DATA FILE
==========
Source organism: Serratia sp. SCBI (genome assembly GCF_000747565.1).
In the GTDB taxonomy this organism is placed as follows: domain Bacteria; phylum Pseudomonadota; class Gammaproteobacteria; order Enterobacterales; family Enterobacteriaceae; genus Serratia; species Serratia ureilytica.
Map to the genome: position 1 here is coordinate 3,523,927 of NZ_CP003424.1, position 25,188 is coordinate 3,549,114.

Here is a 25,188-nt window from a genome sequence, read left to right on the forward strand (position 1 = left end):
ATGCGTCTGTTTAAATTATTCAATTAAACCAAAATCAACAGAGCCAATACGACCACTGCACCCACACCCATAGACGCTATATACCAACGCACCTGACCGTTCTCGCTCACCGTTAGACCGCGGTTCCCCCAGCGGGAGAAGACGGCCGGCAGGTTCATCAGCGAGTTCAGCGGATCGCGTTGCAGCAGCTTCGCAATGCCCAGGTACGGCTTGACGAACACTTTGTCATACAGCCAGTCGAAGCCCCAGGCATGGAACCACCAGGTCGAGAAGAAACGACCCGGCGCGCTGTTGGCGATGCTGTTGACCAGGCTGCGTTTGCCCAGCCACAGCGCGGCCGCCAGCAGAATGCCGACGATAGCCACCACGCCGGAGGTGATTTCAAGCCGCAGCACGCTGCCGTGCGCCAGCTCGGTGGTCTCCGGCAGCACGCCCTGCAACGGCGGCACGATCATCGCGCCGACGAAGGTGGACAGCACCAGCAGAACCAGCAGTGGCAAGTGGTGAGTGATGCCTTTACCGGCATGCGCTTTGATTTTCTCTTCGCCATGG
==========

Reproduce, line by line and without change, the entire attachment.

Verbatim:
Source organism: Serratia sp. SCBI (genome assembly GCF_000747565.1).
In the GTDB taxonomy this organism is placed as follows: domain Bacteria; phylum Pseudomonadota; class Gammaproteobacteria; order Enterobacterales; family Enterobacteriaceae; genus Serratia; species Serratia ureilytica.
Map to the genome: position 1 here is coordinate 3,523,927 of NZ_CP003424.1, position 25,188 is coordinate 3,549,114.

Here is a 25,188-nt window from a genome sequence, read left to right on the forward strand (position 1 = left end):
ATGCGTCTGTTTAAATTATTCAATTAAACCAAAATCAACAGAGCCAATACGACCACTGCACCCACACCCATAGACGCTATATACCAACGCACCTGACCGTTCTCGCTCACCGTTAGACCGCGGTTCCCCCAGCGGGAGAAGACGGCCGGCAGGTTCATCAGCGAGTTCAGCGGATCGCGTTGCAGCAGCTTCGCAATGCCCAGGTACGGCTTGACGAACACTTTGTCATACAGCCAGTCGAAGCCCCAGGCATGGAACCACCAGGTCGAGAAGAAACGACCCGGCGCGCTGTTGGCGATGCTGTTGACCAGGCTGCGTTTGCCCAGCCACAGCGCGGCCGCCAGCAGAATGCCGACGATAGCCACCACGCCGGAGGTGATTTCAAGCCGCAGCACGCTGCCGTGCGCCAGCTCGGTGGTCTCCGGCAGCACGCCCTGCAACGGCGGCACGATCATCGCGCCGACGAAGGTGGACAGCACCAGCAGAACCAGCAGTGGCAAGTGGTGAGTGATGCCTTTACCGGCATGCGCTTTGATTTTCTCTTCGCCATGG